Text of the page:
Allanson Winn was recommended to Canning, the leader of the Commons, to second the address, 21 Nov. 1826. Informing the king that he had performed ‘very respectably’, Canning admitted his surprise when the assumed ‘young gentleman’ of old gentry status turned out to be ‘a man of a certain age, heretofore a lawyer, and now a county magistrate’.9 In his speech, Allanson Winn applauded Canning’s foreign policy and said that he would support ‘any measure’ for the benefit of Ireland ‘excepting such as might endanger the present establishment in church and state’, pointing to ‘the residence of Irish proprietors on their estates, coupled with the introduction of English capital’ as ‘the measures best calculated to restore Ireland to prosperity’. The Whig James Abercromby*, who thought that Allanson Winn might be in line for junior office, reported that he was ‘as foolish and impatient as a new Member could well be’.10 Allanson Winn voted silently against Catholic relief, 6 Mar. 1827. He was in the minority of 37 for a separate bankruptcy administration, 22 May 1827, but on the 25th declared that he would support Canning’s ministry as his conscience permitted and mocked the Whigs who had abandoned Catholic relief and reform to coalesce with him.
Allanson Winn died, aged 42, at Warley Lodge in November 1827.11 Barrett Lennard reckoned that he had been
ruined in circumstances and killed. The horrid expense to which his false friends drove him has so operated upon his mind that he has died nearly broken hearted, leaving a widow and seven children to curse the day he ever was advised to offer himself for [Maldon].12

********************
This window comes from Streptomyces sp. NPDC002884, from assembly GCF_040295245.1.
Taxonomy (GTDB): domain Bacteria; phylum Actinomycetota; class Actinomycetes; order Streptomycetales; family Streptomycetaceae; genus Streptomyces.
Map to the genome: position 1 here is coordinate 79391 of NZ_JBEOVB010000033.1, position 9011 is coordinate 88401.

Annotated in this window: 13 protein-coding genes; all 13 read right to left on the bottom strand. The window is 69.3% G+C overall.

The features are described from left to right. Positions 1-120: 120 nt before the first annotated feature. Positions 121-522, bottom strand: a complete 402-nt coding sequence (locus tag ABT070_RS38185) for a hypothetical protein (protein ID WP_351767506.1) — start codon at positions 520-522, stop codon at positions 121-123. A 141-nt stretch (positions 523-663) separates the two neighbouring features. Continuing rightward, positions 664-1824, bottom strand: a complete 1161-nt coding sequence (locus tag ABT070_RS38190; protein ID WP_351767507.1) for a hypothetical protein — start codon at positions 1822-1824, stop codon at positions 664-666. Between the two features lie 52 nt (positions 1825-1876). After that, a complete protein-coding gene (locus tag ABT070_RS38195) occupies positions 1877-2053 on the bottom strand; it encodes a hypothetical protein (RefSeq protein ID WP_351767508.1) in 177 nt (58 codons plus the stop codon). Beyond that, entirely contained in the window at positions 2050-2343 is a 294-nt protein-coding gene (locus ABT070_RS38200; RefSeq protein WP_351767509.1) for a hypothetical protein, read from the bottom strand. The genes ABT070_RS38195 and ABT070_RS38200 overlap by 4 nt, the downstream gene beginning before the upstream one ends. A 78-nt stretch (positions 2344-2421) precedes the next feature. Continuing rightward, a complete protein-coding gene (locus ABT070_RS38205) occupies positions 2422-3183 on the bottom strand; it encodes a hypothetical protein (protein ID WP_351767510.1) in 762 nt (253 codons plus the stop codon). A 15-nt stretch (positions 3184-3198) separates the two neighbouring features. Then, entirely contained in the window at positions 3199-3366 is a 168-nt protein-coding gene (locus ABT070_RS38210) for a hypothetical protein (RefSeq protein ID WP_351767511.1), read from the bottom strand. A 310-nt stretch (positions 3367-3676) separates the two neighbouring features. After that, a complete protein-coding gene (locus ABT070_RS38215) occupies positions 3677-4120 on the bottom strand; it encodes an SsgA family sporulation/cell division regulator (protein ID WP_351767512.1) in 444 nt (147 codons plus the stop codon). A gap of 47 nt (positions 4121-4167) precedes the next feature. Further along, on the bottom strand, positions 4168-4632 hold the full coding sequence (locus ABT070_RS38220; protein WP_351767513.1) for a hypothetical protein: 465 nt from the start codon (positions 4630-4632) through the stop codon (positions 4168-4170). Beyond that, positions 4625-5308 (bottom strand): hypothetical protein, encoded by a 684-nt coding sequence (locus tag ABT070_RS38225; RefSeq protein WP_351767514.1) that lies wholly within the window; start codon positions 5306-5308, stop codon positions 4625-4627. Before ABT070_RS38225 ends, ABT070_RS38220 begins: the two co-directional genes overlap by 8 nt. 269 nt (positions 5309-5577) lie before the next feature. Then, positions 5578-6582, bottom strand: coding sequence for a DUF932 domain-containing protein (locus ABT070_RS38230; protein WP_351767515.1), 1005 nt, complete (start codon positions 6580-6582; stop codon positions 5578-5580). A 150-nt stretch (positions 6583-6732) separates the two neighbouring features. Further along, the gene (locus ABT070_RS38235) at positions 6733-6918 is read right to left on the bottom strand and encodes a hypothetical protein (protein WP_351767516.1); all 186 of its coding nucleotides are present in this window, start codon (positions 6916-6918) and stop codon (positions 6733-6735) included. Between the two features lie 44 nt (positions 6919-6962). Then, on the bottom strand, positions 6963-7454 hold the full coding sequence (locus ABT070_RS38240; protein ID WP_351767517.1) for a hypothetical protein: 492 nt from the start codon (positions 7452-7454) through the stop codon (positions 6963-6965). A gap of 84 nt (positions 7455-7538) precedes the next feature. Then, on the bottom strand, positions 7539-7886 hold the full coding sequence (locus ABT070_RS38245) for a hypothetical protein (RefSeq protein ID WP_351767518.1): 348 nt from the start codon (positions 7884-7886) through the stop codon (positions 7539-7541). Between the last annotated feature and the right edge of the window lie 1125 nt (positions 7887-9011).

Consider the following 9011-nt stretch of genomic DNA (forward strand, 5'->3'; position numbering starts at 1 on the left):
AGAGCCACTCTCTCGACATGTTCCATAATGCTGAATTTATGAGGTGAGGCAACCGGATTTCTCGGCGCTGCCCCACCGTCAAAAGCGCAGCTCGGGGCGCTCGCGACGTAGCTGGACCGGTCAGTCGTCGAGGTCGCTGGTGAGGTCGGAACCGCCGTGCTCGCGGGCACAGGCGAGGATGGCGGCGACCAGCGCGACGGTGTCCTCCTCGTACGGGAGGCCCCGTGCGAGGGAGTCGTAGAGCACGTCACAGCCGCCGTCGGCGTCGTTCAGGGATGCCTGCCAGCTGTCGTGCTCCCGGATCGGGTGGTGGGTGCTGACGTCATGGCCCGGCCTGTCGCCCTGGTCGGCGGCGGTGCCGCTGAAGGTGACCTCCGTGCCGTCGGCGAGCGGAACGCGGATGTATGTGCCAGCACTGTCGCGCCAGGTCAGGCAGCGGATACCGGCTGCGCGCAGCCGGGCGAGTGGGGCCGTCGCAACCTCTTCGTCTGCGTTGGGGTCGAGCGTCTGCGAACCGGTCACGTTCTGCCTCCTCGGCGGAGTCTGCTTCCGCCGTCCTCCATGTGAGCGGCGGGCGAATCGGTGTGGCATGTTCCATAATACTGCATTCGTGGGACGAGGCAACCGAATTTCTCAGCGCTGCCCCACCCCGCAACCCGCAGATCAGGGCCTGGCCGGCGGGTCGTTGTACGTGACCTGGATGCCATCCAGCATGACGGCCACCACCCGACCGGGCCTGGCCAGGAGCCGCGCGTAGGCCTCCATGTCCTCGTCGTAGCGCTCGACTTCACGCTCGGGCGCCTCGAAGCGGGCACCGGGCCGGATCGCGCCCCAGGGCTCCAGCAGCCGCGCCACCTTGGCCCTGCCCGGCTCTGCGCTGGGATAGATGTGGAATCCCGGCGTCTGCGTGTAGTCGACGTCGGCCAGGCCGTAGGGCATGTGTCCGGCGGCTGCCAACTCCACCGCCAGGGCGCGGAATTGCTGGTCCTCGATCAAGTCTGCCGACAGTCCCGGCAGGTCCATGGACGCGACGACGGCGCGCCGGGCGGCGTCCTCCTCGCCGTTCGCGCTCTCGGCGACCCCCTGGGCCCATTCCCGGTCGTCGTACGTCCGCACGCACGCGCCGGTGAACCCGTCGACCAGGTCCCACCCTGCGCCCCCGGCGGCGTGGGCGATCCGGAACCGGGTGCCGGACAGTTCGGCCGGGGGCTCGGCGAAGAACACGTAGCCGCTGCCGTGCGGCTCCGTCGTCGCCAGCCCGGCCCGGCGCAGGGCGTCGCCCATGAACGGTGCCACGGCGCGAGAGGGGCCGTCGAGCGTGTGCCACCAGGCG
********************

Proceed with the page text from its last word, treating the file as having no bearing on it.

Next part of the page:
By his will, dated 13 Mar. 1819 and sworn under £5,000, he left all his property to his wife, who renounced probate to their eldest surviving son Mark.13 In May 1828 she vainly appealed to the prime minister, the duke of Wellington, for employment for her 18-year-old son Charles, claiming that Allanson Winn’s calamitous intervention at Maldon, in which he had been encouraged by the Liverpool ministry, had left her in penury.14 Mark Allanson Winn died in 1830, leaving his father’s will unadministered; and on 4 July 1831 administration was granted to Charles, who in 1840 succeeded his uncle as 3rd Lord Headley and was a Conservative Irish representative peer from 1868 until his death in 1877.
Ref Volumes: 1820-1832
Author: David R. Fisher
- 1. HP Commons, 1790-1820, iii. 61; v. 636-7.
- 2. PROB 11/1306/337.
- 3. VCH Essex, vii. 166, 167, 175.
- 4. Warwick Advertiser, 11 Feb. 1826.
- 5. O’Connell Corresp. iii. 1074.
- 6. VCH Warws. viii. 503; Warwick Advertiser, 4, 11 Feb. 1826.
- 7. Kent and Essex Mercury, 21, 28 Mar 1826.
- 8. Essex RO, Barrett Lennard mss D/DL C60, Winn to Clarke and Nares, 16 Apr.; O42/3, minutes of 1826 election; Kent and Essex Mercury, 6, 13, 20, 27 June; The Times, 30 June 1826; Suff. RO (Ipswich), Henniker mss S/12/502, Lord to J. Henniker, 8 Nov. 1827.
- 9. Geo. IV Letters, iii. 1271.
- 10. Castle Howard mss, Abercromby to Carlisle [22 Nov. 1826].
- 11. Gent. Mag. (1827), ii. 559.
- 12. Barrett Lennard mss O42/3, minutes of 1826 election.
- 13. PROB 11/1752/122; IR26/1211/39.